No offense, but you remind me of a person whose life is wrapped up into the one thing they do, like making a special kind of rubber for some shoes that is 371% more efficient than other shoe rubber and absorbs 59% more impact than another shoe's rubber, and so everything for that person comes back to the topic of shoe rubber and how this one special kind of shoe rubber reigns supreme over all others and if anything bad happens it has to do with how that special shoe rubber wasn't used.Don't get me wrong. I detest what Microsoft did with Windows 10 to strongarm their way on the customer and take telemetry data. Between that and running unpatched - however - putting up with Microsofts Win10 shit is by far the lesser evil.
Personally I have given up on Windows completely for my general purpose computing. I keep it around solely for games, and do everything else dual booted to Windows.
I see what you are saying about only using it for games limiting the likelihood of exposure, but is that entirely honest? Are there never times when when one Google's for game patch notes, troubleshooting during crashes or anything like that?
Is it really worth becoming part of a botnet, acquiring a keylogger, and potentially having an expensive Steam account stolen? Or even worse, having all the partitions on your local machine ransomwared?
The point of having a computer is to be able to do the things that you need and want to with it. Usability naturally comes before security, as without something usable there is no need for security to protect it. Therefore, when Microsoft's tyrannical updates regime threatens the usability of a system, the thing of primary importance, its usability, must be protected by shutting off those invading updates.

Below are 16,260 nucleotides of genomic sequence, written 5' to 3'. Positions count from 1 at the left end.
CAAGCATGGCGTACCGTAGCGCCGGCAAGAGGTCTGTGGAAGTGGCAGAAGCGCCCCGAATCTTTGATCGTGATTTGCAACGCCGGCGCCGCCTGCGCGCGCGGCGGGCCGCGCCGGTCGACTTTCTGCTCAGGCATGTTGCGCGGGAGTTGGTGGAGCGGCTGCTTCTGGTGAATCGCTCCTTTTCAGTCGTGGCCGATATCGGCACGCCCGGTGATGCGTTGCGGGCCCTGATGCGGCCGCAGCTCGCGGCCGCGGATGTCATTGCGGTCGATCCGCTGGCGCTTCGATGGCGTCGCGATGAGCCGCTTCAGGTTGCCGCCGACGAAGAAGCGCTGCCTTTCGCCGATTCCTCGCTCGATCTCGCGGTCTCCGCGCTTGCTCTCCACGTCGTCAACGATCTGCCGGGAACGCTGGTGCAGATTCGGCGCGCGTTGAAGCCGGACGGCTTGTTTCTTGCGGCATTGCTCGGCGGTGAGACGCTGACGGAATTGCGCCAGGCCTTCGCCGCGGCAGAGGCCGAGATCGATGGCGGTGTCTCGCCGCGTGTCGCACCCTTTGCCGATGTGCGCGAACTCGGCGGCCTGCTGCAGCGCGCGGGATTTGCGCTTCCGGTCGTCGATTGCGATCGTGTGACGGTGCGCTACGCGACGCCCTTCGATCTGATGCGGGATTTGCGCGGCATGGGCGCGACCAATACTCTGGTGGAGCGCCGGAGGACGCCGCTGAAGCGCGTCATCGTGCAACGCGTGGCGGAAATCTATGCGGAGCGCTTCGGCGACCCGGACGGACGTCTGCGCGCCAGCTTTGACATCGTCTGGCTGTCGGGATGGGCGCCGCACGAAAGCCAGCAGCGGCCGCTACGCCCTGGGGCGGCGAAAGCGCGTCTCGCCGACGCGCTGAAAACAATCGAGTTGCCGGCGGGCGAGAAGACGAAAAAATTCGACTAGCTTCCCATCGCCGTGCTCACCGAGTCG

Security is dependent upon there first being usability, and so usability is a greater consideration than security and security is secondary to usability.
Any disruption, hoop-jumping, or delay to being able to do what a person needs and wants to on their computer is a problem.
A person decides whether they want Microsoft to be harvesting personal and other data from their computer. And if they don't want Microsoft harvesting data from their computer, then Microsoft harvesting data from their computer without willed permission is a security risk.
Windows Updates breaking things and bricking systems is a security failure.
As has been stated, Windows Updates patches do not equate security, and are even large security risks. And letting Microsoft have free reign to do whatever they want to your PC and OS is a massive security hole.
By arguing that people should have no control over their system is like stealing people's rights over their own property from them, and is advocating for Microsoft's reign of tyranny.